Sunday, February 09, 2014

My Thoughts on the Ken Ham vs. Bill Nye Debate

Part 3: Making Predictions in Science

It's not clear to me at all that Ken Ham knows what Bill Nye is talking about when it comes to making predictions.

At (as I recall) two points during the debate, Ken puts up a slide supposedly illustrating the "predictions" his brand of creation science makes.  The first "prediction" listed is "evidence confirming an INTELLIGENCE produced life" (caps are Mr. Ham's).  This is not a prediction.  Also, none of the items listed on that slide are predictions, or even remotely anything like predictions.

A prediction, as Bill Nye uses the term, would be something like "if hypothesis X is true, then we ought to be able to observe Y".  Or, "if hypothesis X is true, then doing Y ought to produce result Z".  Perhaps  no one we know of has yet done Y, or if they have they didn't record the result -- and perhaps current technology isn't even capable of doing Y or measuring result Z.  But in principle, the hypothesis is falsifiable.

Falsifiability is very, very important in science.  In fact, if it's not falsifiable, at least in principle, it's not science.

A classic, oft-cited example of this is Einstein's predictions of how distant stars ought to be observed to move when their light passes very close to a nearby star, such as the sun.  When Einstein made these predictions, there was no telescope on earth capable of observing distant stars that close (from our perspective) to our sun.  But Einstein did the math, based on his relativity theory, and made very specific predictions about exactly how stars should appear to move as they were observed to come out from eclipse behind the sun.  Then, years later, with improved telescopes, the observations were made and agreed with extreme precision to Einstein's predictions.

A prediction, of the kind Bill Nye is talking about, says something like this: "If X is true, Y is a necessary result.  If Y can be shown to be false, then X is also false."  It's a gauntlet the scientist lays down and says "Here's what my theory predicts.  If you can show this to be false, you can destroy my theory".

For example, suppose I postulate the theory: "Santa Claus lives at the North Pole, and maintains a large, underground factory where thousands of elves manufacture toys."  Then I make this prediction:  "All these living creatures, and the necessary machinery of such an enterprise must generate a lot of heat energy.  Thus, highly sensitive infra-red photographs of the polar region taken from space ought to record a high level of heat energy radiating from the polar region."  I may not have access to satellites capable of taking such photographs, or the resources to launch them.  Maybe when I made the prediction, satellites capable of photographing the North Pole in infra-red didn't even exist.

What I've done there is make a prediction.  And I can take pride in my scientific hypothesis until some enterprising young upstart at NASA manages to appropriate time on a satellite above the North Pole and takes the photos.  When he publishes his findings, showing no significant heat energy radiating from the polar region, my theory takes a nose dive, along with my funding and respect in the scientific community.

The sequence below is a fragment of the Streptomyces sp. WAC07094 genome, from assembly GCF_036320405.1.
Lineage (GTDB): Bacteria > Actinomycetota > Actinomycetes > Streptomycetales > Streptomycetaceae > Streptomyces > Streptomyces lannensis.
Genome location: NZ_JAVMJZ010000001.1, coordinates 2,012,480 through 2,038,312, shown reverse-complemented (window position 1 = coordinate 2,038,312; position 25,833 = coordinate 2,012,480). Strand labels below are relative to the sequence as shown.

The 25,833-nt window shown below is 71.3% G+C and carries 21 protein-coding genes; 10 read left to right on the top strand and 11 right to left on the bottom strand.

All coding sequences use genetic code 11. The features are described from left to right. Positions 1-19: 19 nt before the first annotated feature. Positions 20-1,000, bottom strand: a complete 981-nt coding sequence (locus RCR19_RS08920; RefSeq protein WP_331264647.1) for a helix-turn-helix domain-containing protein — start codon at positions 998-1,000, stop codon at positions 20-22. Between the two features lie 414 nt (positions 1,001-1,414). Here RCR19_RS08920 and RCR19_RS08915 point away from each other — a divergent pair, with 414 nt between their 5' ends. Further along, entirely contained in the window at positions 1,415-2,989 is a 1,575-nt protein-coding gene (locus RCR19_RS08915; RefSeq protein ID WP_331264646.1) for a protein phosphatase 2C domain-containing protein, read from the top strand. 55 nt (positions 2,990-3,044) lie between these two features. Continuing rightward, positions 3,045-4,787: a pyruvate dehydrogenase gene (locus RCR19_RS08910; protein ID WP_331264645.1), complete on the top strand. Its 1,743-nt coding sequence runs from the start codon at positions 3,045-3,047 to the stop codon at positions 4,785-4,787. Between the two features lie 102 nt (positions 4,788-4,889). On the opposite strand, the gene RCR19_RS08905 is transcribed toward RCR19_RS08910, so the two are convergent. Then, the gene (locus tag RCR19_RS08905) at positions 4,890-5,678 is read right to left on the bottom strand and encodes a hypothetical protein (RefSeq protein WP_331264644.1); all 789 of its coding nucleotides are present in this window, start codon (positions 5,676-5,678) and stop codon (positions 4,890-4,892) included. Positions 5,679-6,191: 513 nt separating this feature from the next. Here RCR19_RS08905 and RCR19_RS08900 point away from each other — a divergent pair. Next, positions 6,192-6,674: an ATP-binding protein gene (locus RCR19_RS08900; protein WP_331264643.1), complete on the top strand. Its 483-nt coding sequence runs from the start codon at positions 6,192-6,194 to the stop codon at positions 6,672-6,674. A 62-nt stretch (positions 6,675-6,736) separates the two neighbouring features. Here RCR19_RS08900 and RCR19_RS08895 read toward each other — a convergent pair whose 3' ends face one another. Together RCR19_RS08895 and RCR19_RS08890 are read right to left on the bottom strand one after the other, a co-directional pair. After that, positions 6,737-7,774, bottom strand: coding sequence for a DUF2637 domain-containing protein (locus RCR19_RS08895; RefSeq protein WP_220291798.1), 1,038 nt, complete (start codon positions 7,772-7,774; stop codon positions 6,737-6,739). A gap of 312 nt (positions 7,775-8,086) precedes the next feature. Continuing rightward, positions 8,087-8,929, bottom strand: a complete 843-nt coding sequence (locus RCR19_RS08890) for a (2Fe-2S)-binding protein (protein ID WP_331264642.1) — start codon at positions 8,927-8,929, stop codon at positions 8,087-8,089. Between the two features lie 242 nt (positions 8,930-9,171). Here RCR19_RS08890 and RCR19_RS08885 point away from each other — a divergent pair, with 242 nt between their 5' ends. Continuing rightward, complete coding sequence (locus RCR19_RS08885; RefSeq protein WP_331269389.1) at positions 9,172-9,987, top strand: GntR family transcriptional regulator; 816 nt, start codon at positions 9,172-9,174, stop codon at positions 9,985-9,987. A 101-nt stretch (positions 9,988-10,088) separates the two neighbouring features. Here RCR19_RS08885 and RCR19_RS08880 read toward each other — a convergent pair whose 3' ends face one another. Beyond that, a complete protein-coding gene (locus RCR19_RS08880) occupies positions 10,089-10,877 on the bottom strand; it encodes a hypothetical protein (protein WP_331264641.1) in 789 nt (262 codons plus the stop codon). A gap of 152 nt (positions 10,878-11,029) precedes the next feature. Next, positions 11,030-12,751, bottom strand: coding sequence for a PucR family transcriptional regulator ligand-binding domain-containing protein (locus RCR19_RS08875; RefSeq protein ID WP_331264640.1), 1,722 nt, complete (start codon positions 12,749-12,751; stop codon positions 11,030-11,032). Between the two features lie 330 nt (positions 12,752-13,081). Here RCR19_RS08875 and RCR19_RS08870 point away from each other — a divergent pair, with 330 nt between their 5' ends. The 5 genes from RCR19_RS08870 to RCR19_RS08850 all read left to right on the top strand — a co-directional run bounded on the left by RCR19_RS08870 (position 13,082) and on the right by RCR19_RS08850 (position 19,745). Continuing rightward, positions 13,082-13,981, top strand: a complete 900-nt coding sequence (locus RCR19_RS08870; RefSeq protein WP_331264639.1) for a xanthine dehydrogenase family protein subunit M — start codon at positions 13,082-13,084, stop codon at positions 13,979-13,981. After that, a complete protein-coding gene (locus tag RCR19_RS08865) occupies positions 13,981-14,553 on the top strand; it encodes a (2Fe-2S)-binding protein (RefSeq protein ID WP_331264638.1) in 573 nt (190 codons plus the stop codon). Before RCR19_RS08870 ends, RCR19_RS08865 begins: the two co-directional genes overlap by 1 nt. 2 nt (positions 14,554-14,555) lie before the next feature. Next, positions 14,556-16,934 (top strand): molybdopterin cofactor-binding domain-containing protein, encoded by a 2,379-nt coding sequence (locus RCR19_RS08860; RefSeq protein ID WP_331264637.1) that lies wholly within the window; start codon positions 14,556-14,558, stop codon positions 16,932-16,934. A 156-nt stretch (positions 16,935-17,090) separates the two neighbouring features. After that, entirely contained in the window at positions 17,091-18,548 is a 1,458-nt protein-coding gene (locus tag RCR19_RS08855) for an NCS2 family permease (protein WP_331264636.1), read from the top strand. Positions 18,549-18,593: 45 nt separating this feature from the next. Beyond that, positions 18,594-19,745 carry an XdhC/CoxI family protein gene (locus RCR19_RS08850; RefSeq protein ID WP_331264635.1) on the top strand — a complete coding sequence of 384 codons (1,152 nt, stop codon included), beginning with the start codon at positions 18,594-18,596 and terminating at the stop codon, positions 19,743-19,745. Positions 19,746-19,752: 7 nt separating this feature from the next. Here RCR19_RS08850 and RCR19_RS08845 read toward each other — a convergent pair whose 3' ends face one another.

Let's look at another of Mr. Ham's "predictions": "evidence confirming the TOWER OF BABEL" (again, caps are Ham's).

Again, this is not a prediction.  However, there are some predictions that might be made with regard to the Bible's "Tower of Babel" story.  The story tells of a time in human history when all the people of the earth spoke a common language.  Then, though a miraculous intervention by God, all the people were made to speak different languages all of the sudden.  And this all happened roughly 4000 or so years ago, in a specific region of earth.

Ok, so it seems to me that a good "creation scientist" might make some predictions based on this information.  This being a huge event taking place in a known region, at a fairly well-documented (in the Bible) period of time, we ought to be able to find evidence in archeological records that at one time everyone recorded everything in one language, and then suddenly at a specific point in history, all manner of different languages began to appear in that region, and spread out from that region.  A "creation scientist" might make the prediction: "If the Biblical account of the Tower of Babel is true, then no recorded history can exist anywhere in the world dating from before the Tower of Babel event, that's not in the common language of pre-tower earth". 

Once that prediction is made, if anyone can show ancient writings or engravings of any kind, from disparate parts of earth, demonstrating the use of different languages, then -presto!- the "Tower of Babel" hypothesis is disproved and people stop thinking about it as a part of true history.

But of course, nothing Ham is calling a "prediction" is actually anything like a scientific prediction, or is falsifiable.  It masquerades as science, but is not science.  It's like that game of shells where the guy manipulating the shells promises a reward if you can guess which shell hides the bean, but he's removed the bean from the game entirely, so there's no way to win the prize.

If you read the articles at the Answers in Genesis website regarding predictions made by creation scientists, here is the pattern Ken Ham's brand of creationists appear to follow when making predictions: "Some other scientists have presented evidence that X is true.  X contradicts (my interpretation of) what the Bible says, so I will study all the evidence the other scientists presented and see if I can imagine some explanation to explain the evidence, with the Bible still being true.  If I can come up with an imaginary scenario which could produce the evidence seen, without contradicting the Bible, then I will continue to regard the Bible as true and publish my findings as science."